Attorney Matthew R. Arnold answering the question: “Can you guarantee I will get the resolution I want?”
The Supreme Court issued a much-anticipated decision this week in the case of Adoptive Couple v. Baby Girl. The case concerned the power of the Indian Child Welfare Act (ICWA) to allow a man with Cherokee ancestry to rescind his decision to terminate his parental rights and take back custody of his young daughter. The Supreme Court voted 5-4 to reverse and remand the case back to South Carolina.
Rather than broadly reinterpret ICWA, the Court decided to rule narrowly that the law did not apply in the case. The Court decided not to attack ICWA itself, a prospect that worried Native American groups that were concerned about the lack of protection its destruction could mean for Indian families.
The background of the case involves a Hispanic woman, Christy Maldonado, who gave birth in 2009 to a child fathered by Dusten Brown, a member of the Cherokee Nation. Maldonado decided to put the child up for adoption after she and Brown broke off their engagement and ultimately chose a white couple from South Carolina to serve as the girl’s parents. Brown signed away his parental rights to avoid paying child support and only years later did he say that this was a mistake and that he wanted to reassert his parental rights and take custody over the little girl. Because of his Cherokee lineage, Brown won custody of the girl.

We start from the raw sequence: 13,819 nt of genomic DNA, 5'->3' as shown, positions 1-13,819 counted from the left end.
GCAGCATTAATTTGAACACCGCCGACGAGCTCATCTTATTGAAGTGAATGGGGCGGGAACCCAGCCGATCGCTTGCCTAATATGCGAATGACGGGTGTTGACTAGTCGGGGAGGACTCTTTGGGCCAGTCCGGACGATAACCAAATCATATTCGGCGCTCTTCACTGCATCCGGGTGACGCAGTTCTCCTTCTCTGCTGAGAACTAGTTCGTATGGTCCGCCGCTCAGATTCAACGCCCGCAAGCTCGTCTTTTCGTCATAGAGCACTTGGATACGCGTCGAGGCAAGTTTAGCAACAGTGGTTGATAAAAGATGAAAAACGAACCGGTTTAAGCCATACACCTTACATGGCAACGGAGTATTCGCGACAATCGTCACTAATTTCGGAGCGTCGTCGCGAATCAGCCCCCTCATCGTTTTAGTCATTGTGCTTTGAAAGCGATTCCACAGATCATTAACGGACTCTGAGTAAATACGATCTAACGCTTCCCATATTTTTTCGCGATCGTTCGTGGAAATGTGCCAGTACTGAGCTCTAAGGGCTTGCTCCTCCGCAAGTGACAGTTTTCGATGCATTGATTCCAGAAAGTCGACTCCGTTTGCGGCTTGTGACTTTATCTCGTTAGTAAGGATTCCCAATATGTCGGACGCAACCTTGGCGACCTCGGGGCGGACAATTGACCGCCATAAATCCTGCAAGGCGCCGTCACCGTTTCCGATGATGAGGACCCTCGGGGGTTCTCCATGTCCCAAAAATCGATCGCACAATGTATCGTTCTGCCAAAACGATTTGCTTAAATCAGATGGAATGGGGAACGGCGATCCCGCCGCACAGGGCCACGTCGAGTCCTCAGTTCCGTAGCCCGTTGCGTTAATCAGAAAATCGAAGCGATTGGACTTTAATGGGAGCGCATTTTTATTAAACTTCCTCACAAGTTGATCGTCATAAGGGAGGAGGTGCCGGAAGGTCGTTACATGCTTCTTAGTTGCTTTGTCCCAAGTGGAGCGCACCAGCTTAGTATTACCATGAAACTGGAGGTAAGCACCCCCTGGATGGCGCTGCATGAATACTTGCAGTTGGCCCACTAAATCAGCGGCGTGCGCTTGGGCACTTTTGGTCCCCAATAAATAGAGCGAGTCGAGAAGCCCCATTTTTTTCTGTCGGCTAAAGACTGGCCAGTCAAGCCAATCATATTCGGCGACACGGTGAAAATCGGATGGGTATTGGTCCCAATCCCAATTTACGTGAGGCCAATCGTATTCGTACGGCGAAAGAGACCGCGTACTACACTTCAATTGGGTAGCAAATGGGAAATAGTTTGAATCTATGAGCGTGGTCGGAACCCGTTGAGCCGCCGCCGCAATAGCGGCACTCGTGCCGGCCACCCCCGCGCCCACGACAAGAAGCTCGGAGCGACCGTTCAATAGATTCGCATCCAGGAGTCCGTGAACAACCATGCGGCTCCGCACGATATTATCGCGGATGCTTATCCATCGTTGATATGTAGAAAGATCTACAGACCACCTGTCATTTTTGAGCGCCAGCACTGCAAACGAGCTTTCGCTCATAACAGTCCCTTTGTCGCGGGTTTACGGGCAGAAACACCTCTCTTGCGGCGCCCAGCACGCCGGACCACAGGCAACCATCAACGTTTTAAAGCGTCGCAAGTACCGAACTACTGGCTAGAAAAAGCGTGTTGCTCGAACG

The case was decided against the backdrop of strong opinions from various interested groups. Nineteen states filed friends of the court briefs supporting ICWA and the South Carolina court’s ruling, as did 16 child welfare organizations, the ACLU, several major psychological organizations and 333 American Indian tribes.
Despite such a strong show of support, the majority of the Court voted the other way, siding with the adoptive family whose daughter was taken from them by the man who had previously agreed to sign away his parental rights. The Court said that ICWA does not prevent the termination of a Native American’s parental rights. The Court also noted the odd fact that ICWA was involved at all given Brown’s heritage as 2 percent Cherokee and the little girl being only 3/256th Cherokee (1.2 percent).
The Court had very little sympathy for Brown, saying the man had abandoned his child in utero and only years later tried to play his ICWA trump card to override the mother’s decision and the child’s best interest. The Court sided with the adoptive family, but stopped short of awarding them custody of the girl, saying instead they would remand the case to South Carolina to be decided.
If you find yourself facing a complicated family matter then you need the help of experienced family law attorneys in Charlotte, North Carolina who can help guide you through the often confusing process of divorce.
“Supreme Court rules on little girl’s fate,” by Kisa Santiago, published at HLNTV.com.
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